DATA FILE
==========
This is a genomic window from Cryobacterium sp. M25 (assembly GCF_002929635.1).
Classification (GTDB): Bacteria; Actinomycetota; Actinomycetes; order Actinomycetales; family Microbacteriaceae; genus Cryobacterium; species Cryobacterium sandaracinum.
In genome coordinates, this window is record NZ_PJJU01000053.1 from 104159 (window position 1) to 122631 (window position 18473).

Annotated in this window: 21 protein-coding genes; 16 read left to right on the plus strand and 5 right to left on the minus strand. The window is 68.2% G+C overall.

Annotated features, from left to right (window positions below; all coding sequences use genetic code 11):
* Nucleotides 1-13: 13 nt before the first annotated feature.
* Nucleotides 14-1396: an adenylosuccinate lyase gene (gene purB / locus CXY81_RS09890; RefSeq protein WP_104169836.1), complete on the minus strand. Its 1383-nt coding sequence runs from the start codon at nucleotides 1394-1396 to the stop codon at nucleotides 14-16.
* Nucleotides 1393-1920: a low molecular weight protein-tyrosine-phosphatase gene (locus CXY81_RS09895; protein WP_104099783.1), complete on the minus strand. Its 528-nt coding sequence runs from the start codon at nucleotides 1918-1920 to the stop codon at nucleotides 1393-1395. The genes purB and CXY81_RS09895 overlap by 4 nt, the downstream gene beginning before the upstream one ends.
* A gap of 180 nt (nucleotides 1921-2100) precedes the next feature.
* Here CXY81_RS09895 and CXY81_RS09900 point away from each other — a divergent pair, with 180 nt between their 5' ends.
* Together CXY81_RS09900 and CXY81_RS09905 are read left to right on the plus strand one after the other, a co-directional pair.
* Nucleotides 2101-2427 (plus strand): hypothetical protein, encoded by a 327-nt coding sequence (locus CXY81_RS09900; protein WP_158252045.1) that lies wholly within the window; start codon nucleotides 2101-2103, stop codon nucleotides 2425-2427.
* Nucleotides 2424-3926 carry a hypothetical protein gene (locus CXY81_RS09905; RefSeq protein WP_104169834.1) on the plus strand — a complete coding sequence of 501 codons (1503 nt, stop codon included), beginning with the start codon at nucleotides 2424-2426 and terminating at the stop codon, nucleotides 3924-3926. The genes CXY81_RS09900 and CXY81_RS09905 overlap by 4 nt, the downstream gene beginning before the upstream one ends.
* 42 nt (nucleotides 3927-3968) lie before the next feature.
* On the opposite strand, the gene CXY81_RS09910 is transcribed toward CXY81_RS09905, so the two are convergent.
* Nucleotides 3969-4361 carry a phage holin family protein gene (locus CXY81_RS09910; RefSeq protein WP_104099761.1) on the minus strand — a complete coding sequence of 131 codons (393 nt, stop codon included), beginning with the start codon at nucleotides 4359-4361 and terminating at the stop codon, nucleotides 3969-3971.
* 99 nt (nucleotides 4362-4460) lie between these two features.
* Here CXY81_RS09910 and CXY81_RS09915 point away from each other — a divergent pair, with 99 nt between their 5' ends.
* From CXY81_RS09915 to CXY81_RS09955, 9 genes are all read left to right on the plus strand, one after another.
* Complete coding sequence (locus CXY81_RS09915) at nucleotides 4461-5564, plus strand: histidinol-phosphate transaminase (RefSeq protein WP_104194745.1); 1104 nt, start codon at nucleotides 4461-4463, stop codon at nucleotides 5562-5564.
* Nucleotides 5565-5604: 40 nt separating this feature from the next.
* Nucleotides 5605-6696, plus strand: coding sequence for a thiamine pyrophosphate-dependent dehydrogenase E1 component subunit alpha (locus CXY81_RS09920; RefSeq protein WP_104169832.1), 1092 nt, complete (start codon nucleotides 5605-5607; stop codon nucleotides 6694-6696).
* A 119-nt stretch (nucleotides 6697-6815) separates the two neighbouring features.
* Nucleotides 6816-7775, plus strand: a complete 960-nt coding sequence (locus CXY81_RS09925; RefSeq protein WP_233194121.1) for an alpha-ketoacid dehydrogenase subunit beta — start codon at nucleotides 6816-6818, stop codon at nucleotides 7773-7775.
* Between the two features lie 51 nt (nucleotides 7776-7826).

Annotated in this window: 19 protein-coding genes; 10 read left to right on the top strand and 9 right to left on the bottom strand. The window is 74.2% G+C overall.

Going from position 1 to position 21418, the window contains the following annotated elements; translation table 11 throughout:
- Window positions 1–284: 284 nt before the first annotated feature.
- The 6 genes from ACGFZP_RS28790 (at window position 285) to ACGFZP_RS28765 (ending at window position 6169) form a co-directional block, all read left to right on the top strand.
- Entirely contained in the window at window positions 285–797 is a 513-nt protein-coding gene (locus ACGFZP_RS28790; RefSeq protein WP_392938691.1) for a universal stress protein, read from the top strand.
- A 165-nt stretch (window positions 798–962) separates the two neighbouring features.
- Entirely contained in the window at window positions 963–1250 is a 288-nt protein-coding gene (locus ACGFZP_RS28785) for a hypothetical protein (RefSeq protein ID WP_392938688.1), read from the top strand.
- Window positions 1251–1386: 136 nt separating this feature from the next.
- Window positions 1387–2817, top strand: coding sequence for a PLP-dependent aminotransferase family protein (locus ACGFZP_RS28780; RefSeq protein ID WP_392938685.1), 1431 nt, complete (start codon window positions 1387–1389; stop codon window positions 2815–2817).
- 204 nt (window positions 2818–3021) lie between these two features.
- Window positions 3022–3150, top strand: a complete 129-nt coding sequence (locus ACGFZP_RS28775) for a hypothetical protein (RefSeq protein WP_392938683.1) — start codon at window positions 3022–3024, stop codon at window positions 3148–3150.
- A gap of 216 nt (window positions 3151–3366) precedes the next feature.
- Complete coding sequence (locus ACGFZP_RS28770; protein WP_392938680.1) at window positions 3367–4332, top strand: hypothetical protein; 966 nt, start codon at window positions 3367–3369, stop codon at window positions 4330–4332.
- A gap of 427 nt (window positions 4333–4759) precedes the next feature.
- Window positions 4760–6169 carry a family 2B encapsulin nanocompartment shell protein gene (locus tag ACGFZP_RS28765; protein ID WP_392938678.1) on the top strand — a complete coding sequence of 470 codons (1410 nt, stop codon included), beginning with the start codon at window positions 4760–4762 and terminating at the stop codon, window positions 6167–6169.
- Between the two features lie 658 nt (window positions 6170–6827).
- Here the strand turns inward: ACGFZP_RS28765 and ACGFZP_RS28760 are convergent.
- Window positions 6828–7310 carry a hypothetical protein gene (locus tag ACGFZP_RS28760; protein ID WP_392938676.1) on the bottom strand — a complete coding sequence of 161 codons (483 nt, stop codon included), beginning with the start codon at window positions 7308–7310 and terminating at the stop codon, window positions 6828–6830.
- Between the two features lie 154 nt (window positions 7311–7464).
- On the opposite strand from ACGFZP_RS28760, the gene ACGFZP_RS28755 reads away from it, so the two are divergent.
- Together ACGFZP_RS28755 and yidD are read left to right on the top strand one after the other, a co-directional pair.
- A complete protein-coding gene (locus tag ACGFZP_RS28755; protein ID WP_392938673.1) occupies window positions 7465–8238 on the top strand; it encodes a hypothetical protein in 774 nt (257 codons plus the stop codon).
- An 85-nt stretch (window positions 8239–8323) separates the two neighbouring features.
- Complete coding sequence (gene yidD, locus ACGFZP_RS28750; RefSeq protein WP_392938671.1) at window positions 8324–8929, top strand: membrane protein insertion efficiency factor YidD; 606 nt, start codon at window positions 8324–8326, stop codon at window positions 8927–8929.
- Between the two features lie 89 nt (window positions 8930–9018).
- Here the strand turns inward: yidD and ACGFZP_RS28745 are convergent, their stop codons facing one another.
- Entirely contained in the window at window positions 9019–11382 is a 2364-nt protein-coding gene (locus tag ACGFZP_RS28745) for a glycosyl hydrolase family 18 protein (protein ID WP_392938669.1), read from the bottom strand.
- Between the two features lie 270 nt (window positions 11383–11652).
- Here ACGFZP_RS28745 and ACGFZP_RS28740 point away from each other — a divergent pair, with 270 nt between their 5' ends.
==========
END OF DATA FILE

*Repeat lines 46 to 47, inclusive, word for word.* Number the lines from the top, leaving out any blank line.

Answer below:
- Together ACGFZP_RS28755 and yidD are read left to right on the top strand one after the other, a co-directional pair.
- A complete protein-coding gene (locus tag ACGFZP_RS28755; protein ID WP_392938673.1) occupies window positions 7465–8238 on the top strand; it encodes a hypothetical protein in 774 nt (257 codons plus the stop codon).